Tuesday, December 6, 2011

52 Tastings: Week 50: There's a Bison in my stew

If you are anything like me, once the weather dips into the 60's stew and soup recipes start to fill your kitchen.  Winter is a very short time frame in good ole' Maricopa county Arizona, and I like to take every advantage of it, from busting out my "winter coat" to a steaming bowl of stew with a luscious red wine.  And yes, my eastern seaboard friends, the 60's is cold if you are a born and raised desert dweller!

I have had this beautiful buffalo stew meat in my freezer since April when I did a feature post on Adam's Natural Meats in Buckeye.  I have been saving it for colder days since then.  Last Friday called out for a yummy, warm bowl of stew.  Our temperatures had fallen from the 80's to the low 60's in only a couple days.  If you ever have a chance to use buffalo meat in a stew I highly recommend it, absolutely delicious! 

Thankfully, I live in an area where a buffalo farm is in my neck of the woods, that is the best bet to get the freshest meat.  Adams Natural Meats, is a company out of Buckeye, Arizona that specializes in grass-fed local beef and buffalo.  All the animals are treated humanly and with respect.   They are allowed to range and eat freely, and it sounds kinda strange but you are allowed to see the buffalo.  But if you like to know where you meat comes from, this is a big deal because then you can see that the animals are treated well and are in a safe comfortable environment.  If you live in the Phoenix area, I highly recommend you give this company a taste run.

If you are on a budget however, my advice is to look for sales, and according to the website if you sign up for their newsletter they will send you coupons and inform you of any specials they are running.  Buffalo meat, regardless of where you find it, is a little pricey.  Which to me is kinda funny and sad, due to how many used to just roam freely on the plains and then greedy idiots almost killed them off.  Now suddenly we have found out what the natives have always known, buffalo meat is both delicious and amazingly healthy.  Plus, you can use every part of the animal, which is an added bonus.  So what used to be plentiful, is now rare, and because of that fact the meat is expensive.

The wine I choose was from Bogle, a name I typically trust for good quality, value priced wine.  I adore their Petite Sirah, and have for many years, it was actually my first introduction to the varietal.  So my mom picked up the old vine Zinfandel.  I wanted a Zin because typically a Zin has tons of flavor, very berry-like, with a spicy backbone, perfect for buffalo anything.  I could have also gone with a Syrah or Primitivo, but decided to stick with the Zinfandel.  Well that was a disappointment.  

The stew tasted divine.  However, the soggy wine acted like a wet blanket.  It did nothing for the stew and barely passed for palatable on it's own.  The tasteless wine shamed old vine Zinfandels everywhere.  Typically, old vine means, old beautiful flavors, that are very rich and concentrated, everything that this bottle was not.  If the Zinfandel was true to it's character this would have been an home-run meal.  My recommendation is another old vine Zinfandel, or a nice tasty Syrah.  Now on to my tasting notes and menu.

Bogle Vineyards Old Vine Zinfandel California 2009.  found at Cost Plus/ World Market for $10.

The nose was the first bad sign as it was very weak, with small amounts of plum, black cherry, blackberry, with a burn of alcohol.  The alcohol burn was tempered by my Vintri aerator, but without it, I'm not sure if the wine would have been drinkable.  This was an in and out wine with nothing notable or memorable as I took very little notes.  As I said above, it lacked the berry juiciness it needed to pair with the stew.  The stew was excellent, and I recommend it to any stew lover just pick another wine.  I also recommend a crock pot to make it, as it will slowly cook the meat, and therefor help it to retain all it's juicy, glorious flavor.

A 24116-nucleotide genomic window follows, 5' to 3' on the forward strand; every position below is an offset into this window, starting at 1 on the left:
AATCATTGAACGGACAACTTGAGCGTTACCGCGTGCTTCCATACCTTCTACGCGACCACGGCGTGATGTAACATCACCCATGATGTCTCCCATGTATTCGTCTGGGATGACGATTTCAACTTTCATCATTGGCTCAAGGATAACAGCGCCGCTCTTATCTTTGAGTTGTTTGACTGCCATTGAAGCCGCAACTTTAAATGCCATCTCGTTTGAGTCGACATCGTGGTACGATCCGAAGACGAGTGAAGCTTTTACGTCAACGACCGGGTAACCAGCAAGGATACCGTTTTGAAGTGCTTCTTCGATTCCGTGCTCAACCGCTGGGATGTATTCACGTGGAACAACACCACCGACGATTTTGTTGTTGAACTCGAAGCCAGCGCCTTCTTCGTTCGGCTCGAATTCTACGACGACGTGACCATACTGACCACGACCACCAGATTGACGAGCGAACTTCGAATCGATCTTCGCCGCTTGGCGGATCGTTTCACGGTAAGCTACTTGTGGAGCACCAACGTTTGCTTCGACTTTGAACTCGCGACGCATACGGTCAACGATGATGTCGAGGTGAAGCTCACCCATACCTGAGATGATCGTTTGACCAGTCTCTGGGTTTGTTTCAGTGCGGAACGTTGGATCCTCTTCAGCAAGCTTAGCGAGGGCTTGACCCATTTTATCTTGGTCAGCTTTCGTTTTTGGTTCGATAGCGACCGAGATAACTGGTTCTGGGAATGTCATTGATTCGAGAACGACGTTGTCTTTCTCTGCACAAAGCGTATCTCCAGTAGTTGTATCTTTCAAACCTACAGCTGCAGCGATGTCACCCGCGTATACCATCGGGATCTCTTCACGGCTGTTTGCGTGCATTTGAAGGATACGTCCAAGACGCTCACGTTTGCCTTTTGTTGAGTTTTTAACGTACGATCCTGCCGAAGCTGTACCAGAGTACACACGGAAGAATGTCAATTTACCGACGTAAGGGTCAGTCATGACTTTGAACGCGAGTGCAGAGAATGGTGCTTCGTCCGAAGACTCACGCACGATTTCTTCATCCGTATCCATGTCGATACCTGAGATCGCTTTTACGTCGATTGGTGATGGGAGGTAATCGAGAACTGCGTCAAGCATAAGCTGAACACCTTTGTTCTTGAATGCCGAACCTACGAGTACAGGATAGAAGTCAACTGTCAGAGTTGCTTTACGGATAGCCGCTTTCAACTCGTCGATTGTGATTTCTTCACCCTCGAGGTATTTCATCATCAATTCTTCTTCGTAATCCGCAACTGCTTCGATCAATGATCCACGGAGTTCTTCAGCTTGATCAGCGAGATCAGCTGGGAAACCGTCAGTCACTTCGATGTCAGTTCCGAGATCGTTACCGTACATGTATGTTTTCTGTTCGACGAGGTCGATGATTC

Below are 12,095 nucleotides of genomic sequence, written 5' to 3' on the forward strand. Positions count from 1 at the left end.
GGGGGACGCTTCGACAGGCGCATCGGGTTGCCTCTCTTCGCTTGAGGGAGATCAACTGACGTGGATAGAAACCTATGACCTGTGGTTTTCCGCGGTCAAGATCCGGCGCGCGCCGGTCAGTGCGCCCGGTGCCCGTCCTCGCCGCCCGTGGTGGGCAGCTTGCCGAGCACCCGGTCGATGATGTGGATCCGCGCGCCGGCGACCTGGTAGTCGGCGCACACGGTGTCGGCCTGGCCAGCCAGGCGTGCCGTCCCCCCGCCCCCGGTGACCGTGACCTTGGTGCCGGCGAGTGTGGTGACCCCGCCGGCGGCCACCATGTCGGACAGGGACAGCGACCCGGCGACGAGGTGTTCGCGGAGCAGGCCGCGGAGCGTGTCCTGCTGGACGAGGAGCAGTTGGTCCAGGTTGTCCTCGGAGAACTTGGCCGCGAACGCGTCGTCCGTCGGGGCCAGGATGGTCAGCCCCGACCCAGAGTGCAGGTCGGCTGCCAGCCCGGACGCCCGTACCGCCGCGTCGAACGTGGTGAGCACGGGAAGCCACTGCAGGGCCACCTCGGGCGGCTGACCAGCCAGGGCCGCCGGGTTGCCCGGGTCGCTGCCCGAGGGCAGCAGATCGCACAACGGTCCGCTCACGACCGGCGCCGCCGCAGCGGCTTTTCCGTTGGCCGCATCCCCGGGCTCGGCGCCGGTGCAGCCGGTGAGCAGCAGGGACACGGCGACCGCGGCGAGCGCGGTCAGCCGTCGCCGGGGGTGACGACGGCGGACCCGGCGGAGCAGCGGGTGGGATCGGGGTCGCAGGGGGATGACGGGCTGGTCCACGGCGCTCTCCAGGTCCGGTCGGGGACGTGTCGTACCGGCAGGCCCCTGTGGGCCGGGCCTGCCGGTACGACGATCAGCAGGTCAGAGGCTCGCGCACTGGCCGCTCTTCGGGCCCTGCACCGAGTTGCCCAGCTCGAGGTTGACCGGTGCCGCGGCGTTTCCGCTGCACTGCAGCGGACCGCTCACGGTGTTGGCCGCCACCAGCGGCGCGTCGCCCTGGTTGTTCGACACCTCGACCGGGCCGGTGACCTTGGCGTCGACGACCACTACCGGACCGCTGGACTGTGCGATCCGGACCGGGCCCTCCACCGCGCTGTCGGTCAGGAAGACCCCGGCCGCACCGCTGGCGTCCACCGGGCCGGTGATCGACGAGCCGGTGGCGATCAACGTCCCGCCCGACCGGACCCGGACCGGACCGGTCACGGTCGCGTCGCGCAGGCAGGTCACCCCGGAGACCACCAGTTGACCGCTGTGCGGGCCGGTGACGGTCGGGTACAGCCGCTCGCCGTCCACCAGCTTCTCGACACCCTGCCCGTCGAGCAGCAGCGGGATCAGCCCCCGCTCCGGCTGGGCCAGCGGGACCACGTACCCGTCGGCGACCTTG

Bison Stew
Serves 4

1 1/2 lbs buffalo , cut into small pieces (like stew meat)
tablespoons flour
1 sweet potato cut into bit sized pieces
2 russett potatoes cut into bit sized pieces
cups large carrots, cut into bit sized pieces
medium onions diced
oz button mushrooms sliced into quarters
4 cloves garlic minced
1 (14 1/2 ounce) can of tomatoes
4 bay leaves
fresh oregano
fresh rosemary
1 tsp dried thyme
salt and pepper to taste
1 cup vegetable broth
1 cup beef broth
1/2 cup red wine


1. Dredge buffalo meat in the flour until well coated, then sprinkle with salt and pepper.  Set aside.

2.  Place a crock pot liner in your pot first, for ease of cleaning.  If you don't have a liner, skip this step.

3.  Place the potatoes on the bottom of the crock pot, next the onions, then the mushrooms, carrots, and garlic.

4.  Next place the buffalo meat on the top of all the veggies, this is important so that the buffalo meat does not dry out.  Since buffalo meat is low in fat it easily dries out and becomes tough, so keep it on top.  Pour all the liquids including the tomatoes in the pot.  Sprinkle with the thyme, bay leaves, salt and pepper.

5.  Close the lid and cook for about 6-8 hours on low heat.  One hour before you are ready to serve stir the stew, but keep most of the meat on top.  Sprinkle the fresh oregano and rosemary in, and turn on high heat for the finial hour. (Watch carefully during that last hour to make sure the meat is not getting overdone, if it is done early just turn off the heat, and let it rest.)  Serve with a slice of crusty bread for a true healthy soul warming meal.

Thank you and enjoy!  Slow down this holiday season and partake in a lovely crock-pot meal with your family.


  1. Great work and great ideas to learn about some delicious recipes

  2. Thank you! Glad you enjoyed the post, please visit again and have a great day.